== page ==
New Data Uncovers Australia’s Back Pain Crisis: Spinal Health Week Champions WHO Guideline for Condition Impacting 8.35M Households

Australian Chiropractors Association

Today, the Australian Chiropractors Association (ACA) launched national Spinal Health Week (20 – 26 May 2024) with the release of new independent findings on the prevalence of back pain due to spine related musculoskeletal disorders (MSDs).

The Impact of Back Pain & Musculoskeletal Injuries in Australia – An independent national consumer survey conducted by Pureprofile, of 1006 respondents, the survey revealed that over 98% of respondents (98.5% of women and 98.0% of men) experienced a back related MSD in the past 12 months.

According to the ABS (Oct 2023), in June 2023, Australia had 10.4 million households. With over 80% of survey respondents reporting that their household had occupants who experienced back pain, this figure suggests that 8.35 million Australian households are likely to have residents who suffer back pain.

Dr David Cahill, President of the ACA said, “Currently the annual cost of MSDs to the Australian economy exceeds $55.1 billion in direct health costs, lost productivity, reduced quality of life and increased disability. With growth in MSD cases projected to be 43% over the next two decades, the burden of MSDs and back pain on Australians and our economy is and will continue to be a substantial liability.”

“Together with the World Health Organisation’s (WHO) analysis that MSDs account for the greatest proportion of persistent pain conditions and are the second largest contributor to disability worldwide with low back pain the single leading cause of disability globally; the survey results form a compelling case for a proactive, strategic response to how Australians approach back pain,” he said.

According to the survey, 6,368 MSDs were reported. The dominant three MSDs impacting the lives of Australian’s were low back pain (80.6%), neck pain (67.9%) and mid back pain (66.3%). 75% of respondents aged 18-60 within the peak working age reported back pain with 17.9% of MSDs requiring workers compensation.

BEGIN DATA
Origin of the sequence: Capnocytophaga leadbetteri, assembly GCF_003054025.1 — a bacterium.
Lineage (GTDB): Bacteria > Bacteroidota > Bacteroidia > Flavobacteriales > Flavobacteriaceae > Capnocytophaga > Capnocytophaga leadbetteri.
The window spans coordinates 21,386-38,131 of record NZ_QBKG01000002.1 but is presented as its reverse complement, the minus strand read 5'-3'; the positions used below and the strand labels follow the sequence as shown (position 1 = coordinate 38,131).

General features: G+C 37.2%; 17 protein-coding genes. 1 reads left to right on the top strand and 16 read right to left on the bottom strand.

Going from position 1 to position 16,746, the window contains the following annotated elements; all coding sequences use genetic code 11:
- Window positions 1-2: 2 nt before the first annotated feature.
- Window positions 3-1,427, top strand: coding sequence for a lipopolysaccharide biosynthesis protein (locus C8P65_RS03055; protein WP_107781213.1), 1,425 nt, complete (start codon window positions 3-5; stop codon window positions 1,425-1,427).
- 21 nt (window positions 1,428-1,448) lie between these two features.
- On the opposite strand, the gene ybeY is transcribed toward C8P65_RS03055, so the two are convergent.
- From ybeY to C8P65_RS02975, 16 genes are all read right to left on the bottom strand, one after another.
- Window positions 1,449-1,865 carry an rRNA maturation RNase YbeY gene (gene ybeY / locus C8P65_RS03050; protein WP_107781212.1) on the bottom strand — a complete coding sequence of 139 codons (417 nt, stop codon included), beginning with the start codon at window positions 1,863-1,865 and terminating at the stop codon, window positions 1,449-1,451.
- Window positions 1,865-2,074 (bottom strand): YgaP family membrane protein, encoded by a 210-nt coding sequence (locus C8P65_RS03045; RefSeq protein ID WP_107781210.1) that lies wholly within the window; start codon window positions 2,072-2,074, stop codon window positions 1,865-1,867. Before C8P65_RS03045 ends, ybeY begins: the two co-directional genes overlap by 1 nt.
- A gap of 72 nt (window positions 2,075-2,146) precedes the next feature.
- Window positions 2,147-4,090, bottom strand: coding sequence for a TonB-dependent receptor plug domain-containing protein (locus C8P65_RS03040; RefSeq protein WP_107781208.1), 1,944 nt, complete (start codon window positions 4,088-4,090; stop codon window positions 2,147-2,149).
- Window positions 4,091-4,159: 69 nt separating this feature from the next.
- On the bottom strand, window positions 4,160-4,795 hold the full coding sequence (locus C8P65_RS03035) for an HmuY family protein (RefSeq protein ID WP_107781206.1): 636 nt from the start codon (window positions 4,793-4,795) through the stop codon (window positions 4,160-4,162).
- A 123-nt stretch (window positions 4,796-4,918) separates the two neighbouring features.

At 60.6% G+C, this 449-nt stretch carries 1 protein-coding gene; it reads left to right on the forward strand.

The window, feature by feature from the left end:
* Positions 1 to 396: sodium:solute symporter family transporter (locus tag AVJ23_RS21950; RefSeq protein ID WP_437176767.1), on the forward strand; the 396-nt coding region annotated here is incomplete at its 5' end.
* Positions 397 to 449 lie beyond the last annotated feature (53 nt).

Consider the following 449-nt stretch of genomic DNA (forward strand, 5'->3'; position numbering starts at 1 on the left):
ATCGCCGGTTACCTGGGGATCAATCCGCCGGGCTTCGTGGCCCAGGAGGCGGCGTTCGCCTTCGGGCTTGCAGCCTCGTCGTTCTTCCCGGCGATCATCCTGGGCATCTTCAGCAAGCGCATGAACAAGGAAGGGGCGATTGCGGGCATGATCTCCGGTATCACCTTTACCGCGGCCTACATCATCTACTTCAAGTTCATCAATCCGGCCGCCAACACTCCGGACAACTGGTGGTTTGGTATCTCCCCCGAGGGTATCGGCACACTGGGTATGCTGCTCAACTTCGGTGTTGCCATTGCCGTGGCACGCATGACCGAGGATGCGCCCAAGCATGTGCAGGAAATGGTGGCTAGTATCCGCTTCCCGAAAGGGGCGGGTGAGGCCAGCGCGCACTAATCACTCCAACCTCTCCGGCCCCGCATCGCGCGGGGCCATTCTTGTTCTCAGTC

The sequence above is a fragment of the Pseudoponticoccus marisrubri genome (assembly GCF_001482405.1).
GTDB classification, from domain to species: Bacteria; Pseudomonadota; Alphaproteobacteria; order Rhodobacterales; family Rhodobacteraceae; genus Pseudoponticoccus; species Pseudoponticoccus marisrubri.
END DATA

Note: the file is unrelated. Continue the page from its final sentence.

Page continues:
93.2% of all workers who ‘sit AND stand’ reported a musculoskeletal condition followed by 92.7% of workers who have a job which combines sitting, standing and physical work.

Workers undertaking repetitive movements and standing for prolonged periods of time reported the highest incidences of back pain and 94.6% of casual workers reported experiencing back pain.

For those who experience persistent symptoms beyond three months, the pain is often not caused by any particular condition. Known as ‘Chronic Primary Low Back Pain’ (CPLBP) or non-specific low back pain, it is classified as a non-sinister, non-pathological cause.

Of all respondents, 30% reported low back pain as the most chronic (long-lasting) MSD condition. 28% reported experiencing moderate low back pain which interfered significantly with daily life, while 35% of low back pain sufferers classified the pain as moderate and 8% said it was severe.

The implications of unresolved back pain can be debilitating, restricting sufferers’ ability to participate in family, social, and work activities while having a negative impact on their mental health and overall wellbeing and placing a substantial financial burden on families, communities, and our healthcare system.

The World Health Organisation (WHO) guideline for non-surgical management of chronic primary low back pain in adults in primary and community care settings (Dec 2023), developed from in depth research by a world-wide range of neuro-musculoskeletal health practitioners including chiropractors; recommends optimising the clinical management of people with CPLBP as a priority for WHO Member States.